On the 5th August 2010 thirty three miners were trapped 2,300ft (700 metres) underground inside the Copiapo gold and copper mine when the shaft they were drilling in collapsed. They were rescued 69 days later. After that amount of time, in near pitch blackness, the miners retinas needed protection from daylight. Jonathan Franklin, a journalist at a Chilean media agency was covering the news event. ACHS, the Chilean private health insurer, wanted to source some kind of eyewear protection for the miners when they surfaced. Franklin knew a contact at Oakley so recommended the US sunglasses manufacturer. Oakley donated 35 pairs of glasses. The Oakley radars offered 100% protection from the Sun’s UV rays. The miners wore them for a number of days after their rescue to slowly allow their eyes to adapt to life above ground. The Minister of Mining Laurence Golborne also wore one of the extra pairs as a sign of solidarity.
At the time CNBC maintained that in worldwide television impact alone, “Oakley garnered $41 million in equivalent advertising time”. CNBC also reported on a degree of cynicism on Twitter .” One person (@highlow) asks “Oakley is using the Chilean mine rescue as a marketing opportunity—poor taste or philanthropic move? Another (@idaspeeda) called it “the product placement of the year.”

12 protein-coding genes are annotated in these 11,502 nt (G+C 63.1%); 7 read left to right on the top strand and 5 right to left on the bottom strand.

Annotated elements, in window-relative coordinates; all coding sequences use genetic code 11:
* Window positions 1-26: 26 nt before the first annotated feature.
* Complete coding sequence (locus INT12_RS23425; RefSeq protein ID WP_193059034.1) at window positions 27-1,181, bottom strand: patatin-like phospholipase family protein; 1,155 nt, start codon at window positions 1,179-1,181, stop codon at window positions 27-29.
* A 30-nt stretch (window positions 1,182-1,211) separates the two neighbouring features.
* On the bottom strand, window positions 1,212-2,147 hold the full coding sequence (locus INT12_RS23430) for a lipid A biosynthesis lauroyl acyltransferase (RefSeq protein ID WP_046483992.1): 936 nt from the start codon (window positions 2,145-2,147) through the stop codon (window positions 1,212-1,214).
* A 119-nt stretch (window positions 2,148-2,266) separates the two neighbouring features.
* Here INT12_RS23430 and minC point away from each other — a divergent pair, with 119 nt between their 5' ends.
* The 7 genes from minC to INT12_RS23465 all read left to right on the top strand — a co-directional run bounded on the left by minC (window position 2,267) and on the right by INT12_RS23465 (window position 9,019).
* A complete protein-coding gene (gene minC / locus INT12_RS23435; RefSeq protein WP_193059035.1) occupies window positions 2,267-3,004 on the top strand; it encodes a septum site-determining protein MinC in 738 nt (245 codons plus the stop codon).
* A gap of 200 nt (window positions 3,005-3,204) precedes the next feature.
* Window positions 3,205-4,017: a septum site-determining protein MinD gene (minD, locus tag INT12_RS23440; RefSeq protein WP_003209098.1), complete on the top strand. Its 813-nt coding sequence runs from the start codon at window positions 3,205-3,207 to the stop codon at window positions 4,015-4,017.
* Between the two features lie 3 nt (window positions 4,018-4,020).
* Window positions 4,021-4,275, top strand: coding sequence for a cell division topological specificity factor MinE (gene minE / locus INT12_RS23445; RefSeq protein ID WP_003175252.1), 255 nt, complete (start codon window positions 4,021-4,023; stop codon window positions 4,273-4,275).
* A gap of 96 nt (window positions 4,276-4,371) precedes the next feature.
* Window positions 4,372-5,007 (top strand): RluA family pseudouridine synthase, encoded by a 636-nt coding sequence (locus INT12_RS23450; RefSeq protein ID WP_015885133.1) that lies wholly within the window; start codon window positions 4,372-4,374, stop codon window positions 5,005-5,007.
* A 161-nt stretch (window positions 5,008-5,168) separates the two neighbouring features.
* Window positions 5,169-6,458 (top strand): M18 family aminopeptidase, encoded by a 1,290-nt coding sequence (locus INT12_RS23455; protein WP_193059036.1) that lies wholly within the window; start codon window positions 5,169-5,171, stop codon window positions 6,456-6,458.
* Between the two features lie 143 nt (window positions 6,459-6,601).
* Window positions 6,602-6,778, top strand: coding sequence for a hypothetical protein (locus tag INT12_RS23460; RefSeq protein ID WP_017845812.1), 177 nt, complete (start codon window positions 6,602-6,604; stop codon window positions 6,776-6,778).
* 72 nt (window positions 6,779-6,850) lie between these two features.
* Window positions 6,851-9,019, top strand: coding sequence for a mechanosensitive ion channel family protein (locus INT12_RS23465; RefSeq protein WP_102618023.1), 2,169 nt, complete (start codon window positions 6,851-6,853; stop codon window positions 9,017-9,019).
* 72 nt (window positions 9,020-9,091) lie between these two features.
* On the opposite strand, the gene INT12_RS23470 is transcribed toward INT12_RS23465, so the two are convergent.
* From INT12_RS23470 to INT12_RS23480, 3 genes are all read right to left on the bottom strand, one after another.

On face value you could question Oakley’s motives, but it’s worth remembering that they were approached by the Chilean journalist and then donated them to the cause. They didn’t proactively PR the supply of the glasses. The opportunity was presented to them and they grasped it. Eric Smallwood, vice president of project management told CNBC at the time “It’s a goodwill gesture that will turn into mass amounts of exposure for Oakley in a positive manner”.
At the end of the day it was a win-win situation. Oakley helped save the eyes of 33 miners (a great product demonstration) and then benefited from the massive media attention from around the globe.